Tuesday, November 10, 2009

Supreme Court Judgments


Important Point:
Considering the cases of the trainees for giving employment - the Service Regulations of the Corporation shall be followed, except that the trainees would not be required to appear in any written examination.


Santosh Kumar Tripathi & Ors. ... Appellants


U. P. Power Corporation & Ors. ... Respondents


1. This appeal by special leave is at the instance of a number of appellants who, more than eleven years ago, had done a term of apprenticeship in different trades with the Uttar Pradesh State Electricity Board under the provisions of the Apprentices Act, 1961. On completion of the period of apprenticeship they claimed absorption as Junior Engineers and on different posts of Operating Staff on the basis of their apprentice training in the respective trades suitable for the posts. The Board did not accede to their claim and instead issued an advertisement on October 17, 1998 inviting applications for filling-up the vacancies of Junior Engineers, Sub-station Officers, Fitters, Draftsman Mechanical, Machinists, Lineman, Plumbers, Instrument Mechanic, Wireman, Diesel Mechanic, Boiler Operators, Electricians and similar other posts. The appellants moved the Allahabad High Court seeking a direction in their favour and asking the Board to consider them for appointment on the respective posts relating to the different trades in which they had received training as apprentices, ignoring the age bar and giving them preference over candidates who were not trained apprentices.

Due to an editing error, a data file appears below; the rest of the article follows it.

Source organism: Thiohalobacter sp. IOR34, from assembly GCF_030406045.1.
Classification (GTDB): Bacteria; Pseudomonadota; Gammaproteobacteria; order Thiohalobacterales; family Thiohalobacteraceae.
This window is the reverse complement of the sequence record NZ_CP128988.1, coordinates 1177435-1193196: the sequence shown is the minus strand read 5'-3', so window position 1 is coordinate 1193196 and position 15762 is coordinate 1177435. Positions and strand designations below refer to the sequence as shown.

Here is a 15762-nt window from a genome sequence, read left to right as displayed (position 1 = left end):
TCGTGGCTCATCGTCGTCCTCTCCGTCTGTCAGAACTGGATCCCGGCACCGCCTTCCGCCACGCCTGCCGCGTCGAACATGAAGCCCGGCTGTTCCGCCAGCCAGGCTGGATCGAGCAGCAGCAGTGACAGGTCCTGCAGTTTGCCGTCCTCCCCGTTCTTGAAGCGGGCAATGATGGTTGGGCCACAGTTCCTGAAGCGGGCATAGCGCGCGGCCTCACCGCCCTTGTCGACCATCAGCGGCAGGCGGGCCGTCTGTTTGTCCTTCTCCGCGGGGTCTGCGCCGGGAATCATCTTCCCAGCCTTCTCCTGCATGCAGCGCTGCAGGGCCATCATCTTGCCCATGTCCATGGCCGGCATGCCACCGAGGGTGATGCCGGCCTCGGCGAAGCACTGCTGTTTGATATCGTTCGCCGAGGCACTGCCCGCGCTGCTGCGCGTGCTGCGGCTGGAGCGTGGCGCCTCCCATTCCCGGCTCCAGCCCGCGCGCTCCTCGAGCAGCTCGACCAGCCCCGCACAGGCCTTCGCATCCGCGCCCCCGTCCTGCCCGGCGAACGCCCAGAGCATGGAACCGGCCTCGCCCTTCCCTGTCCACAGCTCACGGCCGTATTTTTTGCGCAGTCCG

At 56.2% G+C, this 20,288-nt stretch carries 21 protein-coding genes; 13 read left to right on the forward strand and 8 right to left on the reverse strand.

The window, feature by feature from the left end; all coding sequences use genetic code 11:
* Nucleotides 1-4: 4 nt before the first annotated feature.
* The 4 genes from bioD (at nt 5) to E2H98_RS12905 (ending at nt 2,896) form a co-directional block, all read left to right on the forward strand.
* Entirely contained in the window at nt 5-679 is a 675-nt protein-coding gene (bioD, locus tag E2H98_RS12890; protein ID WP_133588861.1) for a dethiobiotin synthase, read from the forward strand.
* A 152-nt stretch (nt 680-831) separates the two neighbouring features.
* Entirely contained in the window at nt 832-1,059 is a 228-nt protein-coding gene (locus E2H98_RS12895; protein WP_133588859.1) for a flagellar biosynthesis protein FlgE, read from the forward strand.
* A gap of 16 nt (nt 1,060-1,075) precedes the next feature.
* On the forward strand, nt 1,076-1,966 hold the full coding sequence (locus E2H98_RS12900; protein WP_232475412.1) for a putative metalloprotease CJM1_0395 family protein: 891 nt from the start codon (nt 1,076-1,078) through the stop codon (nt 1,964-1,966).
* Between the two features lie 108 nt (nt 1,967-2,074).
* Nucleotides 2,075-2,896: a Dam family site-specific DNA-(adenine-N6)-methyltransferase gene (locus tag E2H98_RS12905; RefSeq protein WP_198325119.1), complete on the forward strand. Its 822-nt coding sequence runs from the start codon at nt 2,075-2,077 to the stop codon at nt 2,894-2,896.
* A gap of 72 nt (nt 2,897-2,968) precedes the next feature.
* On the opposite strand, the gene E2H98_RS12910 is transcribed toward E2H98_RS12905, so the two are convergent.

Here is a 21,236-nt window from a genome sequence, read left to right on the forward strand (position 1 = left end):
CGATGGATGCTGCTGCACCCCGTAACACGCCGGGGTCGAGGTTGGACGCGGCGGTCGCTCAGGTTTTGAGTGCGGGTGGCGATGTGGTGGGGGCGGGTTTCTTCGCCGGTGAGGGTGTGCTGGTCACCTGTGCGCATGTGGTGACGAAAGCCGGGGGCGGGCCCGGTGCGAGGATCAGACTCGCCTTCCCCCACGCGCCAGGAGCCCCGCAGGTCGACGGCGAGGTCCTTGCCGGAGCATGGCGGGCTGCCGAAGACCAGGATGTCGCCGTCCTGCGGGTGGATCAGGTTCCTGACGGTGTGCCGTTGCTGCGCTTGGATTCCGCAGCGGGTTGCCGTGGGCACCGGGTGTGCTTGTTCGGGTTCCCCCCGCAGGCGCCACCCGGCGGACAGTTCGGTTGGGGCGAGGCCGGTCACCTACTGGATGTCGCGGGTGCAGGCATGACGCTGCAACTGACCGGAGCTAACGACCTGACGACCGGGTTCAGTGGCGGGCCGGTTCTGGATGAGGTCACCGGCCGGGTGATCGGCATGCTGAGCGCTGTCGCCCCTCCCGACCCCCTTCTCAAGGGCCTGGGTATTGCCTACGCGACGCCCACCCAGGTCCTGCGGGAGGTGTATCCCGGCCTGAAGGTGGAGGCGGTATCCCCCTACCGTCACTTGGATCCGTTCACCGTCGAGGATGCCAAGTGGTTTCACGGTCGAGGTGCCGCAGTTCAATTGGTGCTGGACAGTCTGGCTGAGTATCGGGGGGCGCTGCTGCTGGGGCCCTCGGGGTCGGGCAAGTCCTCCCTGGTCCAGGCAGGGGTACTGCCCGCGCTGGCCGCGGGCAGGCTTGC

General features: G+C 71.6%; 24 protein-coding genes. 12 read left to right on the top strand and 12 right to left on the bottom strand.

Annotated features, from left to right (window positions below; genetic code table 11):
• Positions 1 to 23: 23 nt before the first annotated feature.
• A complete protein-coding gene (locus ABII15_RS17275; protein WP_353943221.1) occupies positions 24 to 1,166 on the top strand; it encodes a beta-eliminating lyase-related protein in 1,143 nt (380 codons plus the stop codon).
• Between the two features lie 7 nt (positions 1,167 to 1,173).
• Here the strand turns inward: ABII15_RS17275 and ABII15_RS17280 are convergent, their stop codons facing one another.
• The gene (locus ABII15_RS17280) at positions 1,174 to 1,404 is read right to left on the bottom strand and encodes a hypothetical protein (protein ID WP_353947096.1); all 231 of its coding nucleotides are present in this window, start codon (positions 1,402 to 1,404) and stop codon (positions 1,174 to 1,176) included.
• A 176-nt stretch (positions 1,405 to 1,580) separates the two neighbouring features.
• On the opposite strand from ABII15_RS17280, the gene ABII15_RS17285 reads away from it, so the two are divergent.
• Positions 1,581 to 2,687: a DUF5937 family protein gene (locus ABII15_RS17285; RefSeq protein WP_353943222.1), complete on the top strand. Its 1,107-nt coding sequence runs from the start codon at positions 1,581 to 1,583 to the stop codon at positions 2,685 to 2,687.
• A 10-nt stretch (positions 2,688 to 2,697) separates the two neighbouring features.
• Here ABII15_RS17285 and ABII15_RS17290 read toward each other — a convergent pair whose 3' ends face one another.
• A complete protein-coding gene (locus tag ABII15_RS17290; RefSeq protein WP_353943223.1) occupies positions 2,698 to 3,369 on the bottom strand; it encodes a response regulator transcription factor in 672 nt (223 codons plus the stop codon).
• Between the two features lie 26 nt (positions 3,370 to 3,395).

2. Here, it may be noted that a three-Judge Bench of this Court had rendered the decision on January 12, 1995 in U. P. State Road Transport Corporation vs. U. P. Parivahan Nigam Shikshuk Berojgar Sangh, AIR 1995 SC 1115 and in paragraph 13 of the judgment it was observed as follows:

"We make it clear that while considering the cases of the trainees for giving employment in suitable posts, what has been laid down in the Service Regulations of the Corporation shall be followed, except that the trainees would not be required to appear in any written examination, if any provided by the Regulations."